you do apply it to road safety If not have a look at the Road Hazard Inventory This worksheet lists. many of the road safety hazards and categorizes them by driver vehicle and journey . To build your own Road Hazard Inventory select the hazards that apply to your workplaces and drivers . Modify descriptions so they accurately reflect hazards in the driving environments your employees. encounter Add hazards or factors that aren t there Rather than deleting hazards that don t apply . simply strike through them Even though that hazard may not currently be present in your workplace it. might be the next time you review your hazard inventory . The information contained in this document is for educational purposes only It is not intended to provide legal or other advice to you . and you should not rely upon the information to provide any such advice We believe the information provided is accurate and complete . however we do not provide any warranty express or implied of its accuracy or completeness Neither WorkSafeBC nor the Justice. Institute of British Columbia nor Road Safety at Work shall be liable in any manner or to any extent for any direct indirect special . incidental or consequential damages losses or expenses arising out of the use of this form February 2016. 5,Risk Assessment, Once you have an inventory of driving related hazards the next step is a risk assessment in which you. estimate or calculate how much risk each hazard presents There are two common approaches . Qualitative methods classify risks based on descriptions of frequency and severity criteria Qualitative. methods are subjective and usually assign relative risk rankings such as low medium high or extreme . Quantitative methods are objective and place greater reliance on numerical data and statistics or. records to score frequency of exposure probability of occurrence and severity of impacts and. calculate individual risk scores , Risk assessments using either method should take full advantage of relevant direct observations and. records how often certain types of crashes have occurred how frequently specific hazards have. contributed to crashes which vehicle types which drivers which locations as well as the nature and. magnitude of consequences However because risk assessments are forward looking procedures. seeking to anticipate risks and prevent MVIs many organizations don t have enough data to use purely. quantitative methods to assess road safety risks , Even when your risk assessment incorporates industry data or incident information from employers. engaged in the same type of work it can be difficult to gather reliable representative numbers for each. hazard Usually evaluating road safety risks requires that assessors also apply their qualified estimate or. informed best guess in a combination of qualitative and quantitative methods . Sections below demonstrate two such hybrid methods . Simple Risk Matrix is a 3 x 3 matrix that uses qualitative descriptions and comparative ranges. of values to rank risks as high medium or low , Quantified Risk Scale has three risk variables and applies more precise qualitative criteria as. well as specific values to calculate individual risk scores . Method One Simple Risk Matrix, The simple risk matrix in Table One relies on probability and severity scores of high medium or low to.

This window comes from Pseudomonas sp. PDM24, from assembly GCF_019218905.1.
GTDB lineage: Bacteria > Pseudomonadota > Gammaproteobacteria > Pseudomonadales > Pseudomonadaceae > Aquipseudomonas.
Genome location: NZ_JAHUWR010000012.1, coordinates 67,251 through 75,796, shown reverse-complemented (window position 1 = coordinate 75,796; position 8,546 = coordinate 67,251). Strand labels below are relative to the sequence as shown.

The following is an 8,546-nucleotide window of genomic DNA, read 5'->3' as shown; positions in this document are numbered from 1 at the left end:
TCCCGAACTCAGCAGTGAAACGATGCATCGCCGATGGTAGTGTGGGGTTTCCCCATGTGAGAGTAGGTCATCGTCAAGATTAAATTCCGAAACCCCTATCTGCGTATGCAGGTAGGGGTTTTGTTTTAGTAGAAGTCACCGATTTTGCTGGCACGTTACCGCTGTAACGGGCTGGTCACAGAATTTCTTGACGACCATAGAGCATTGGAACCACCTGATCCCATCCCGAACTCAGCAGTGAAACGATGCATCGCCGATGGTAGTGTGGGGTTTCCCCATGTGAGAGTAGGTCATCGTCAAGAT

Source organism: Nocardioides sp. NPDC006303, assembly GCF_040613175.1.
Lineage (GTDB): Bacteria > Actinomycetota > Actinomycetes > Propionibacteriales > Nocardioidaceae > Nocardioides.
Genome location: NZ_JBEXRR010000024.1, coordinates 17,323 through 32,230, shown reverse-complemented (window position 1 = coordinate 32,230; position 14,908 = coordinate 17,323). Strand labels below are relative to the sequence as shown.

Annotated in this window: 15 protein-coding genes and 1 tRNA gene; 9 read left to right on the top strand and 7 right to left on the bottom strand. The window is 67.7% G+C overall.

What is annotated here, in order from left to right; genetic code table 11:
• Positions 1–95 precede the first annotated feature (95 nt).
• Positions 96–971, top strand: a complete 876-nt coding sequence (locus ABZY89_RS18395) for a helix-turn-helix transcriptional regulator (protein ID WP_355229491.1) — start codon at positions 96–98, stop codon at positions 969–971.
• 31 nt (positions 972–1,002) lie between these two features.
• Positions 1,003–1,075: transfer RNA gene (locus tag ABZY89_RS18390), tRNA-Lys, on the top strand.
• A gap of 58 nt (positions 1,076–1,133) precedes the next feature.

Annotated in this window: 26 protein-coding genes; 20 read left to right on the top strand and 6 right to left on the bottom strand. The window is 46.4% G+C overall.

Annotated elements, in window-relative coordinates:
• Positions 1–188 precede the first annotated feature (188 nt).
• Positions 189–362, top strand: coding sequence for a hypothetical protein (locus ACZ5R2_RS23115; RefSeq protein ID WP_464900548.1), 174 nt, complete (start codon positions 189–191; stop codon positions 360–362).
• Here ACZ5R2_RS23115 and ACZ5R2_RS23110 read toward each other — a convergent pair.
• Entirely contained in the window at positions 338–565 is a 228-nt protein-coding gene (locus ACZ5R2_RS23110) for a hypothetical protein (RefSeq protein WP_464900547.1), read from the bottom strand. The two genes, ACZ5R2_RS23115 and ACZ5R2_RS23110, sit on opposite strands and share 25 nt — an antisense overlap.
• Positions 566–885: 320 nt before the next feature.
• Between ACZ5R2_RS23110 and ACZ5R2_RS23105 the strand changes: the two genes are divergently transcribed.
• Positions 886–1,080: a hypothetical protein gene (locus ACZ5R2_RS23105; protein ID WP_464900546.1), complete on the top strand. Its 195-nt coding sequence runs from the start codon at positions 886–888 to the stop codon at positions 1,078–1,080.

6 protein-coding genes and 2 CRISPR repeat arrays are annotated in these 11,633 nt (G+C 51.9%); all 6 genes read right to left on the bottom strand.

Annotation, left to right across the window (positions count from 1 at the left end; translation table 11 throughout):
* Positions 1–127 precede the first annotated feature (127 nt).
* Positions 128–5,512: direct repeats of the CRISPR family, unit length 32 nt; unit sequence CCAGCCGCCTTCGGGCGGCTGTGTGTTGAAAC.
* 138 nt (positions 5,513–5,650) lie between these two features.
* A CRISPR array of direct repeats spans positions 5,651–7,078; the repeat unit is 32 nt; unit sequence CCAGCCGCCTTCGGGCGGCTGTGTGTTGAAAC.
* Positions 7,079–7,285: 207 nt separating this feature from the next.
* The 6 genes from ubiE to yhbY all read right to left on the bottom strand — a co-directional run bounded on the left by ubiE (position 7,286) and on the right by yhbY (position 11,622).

assign relative risk rankings The color coding in the matrix provides you with a visual sense of the. relative priority attached to that hazard , Table Two provides comparative criteria or descriptors to help determine the probability and severity. associated with each hazard The outputs of Table Two are the inputs for Table One . The information contained in this document is for educational purposes only It is not intended to provide legal or other advice to you . and you should not rely upon the information to provide any such advice We believe the information provided is accurate and complete . however we do not provide any warranty express or implied of its accuracy or completeness Neither WorkSafeBC nor the Justice. Institute of British Columbia nor Road Safety at Work shall be liable in any manner or to any extent for any direct indirect special . incidental or consequential damages losses or expenses arising out of the use of this form February 2016. 6,Table One Simple Risk Matrix, HIGH,Severity MEDIUM. LOW, LOW MEDIUM HIGH, Probability, Table Two Simple Risk Matrix Assessment Descriptors. Rating Probability Severity, Frequent or repeated event Serious or disabling personal injury . permanent disability or fatality, Occurs at least once a year in the.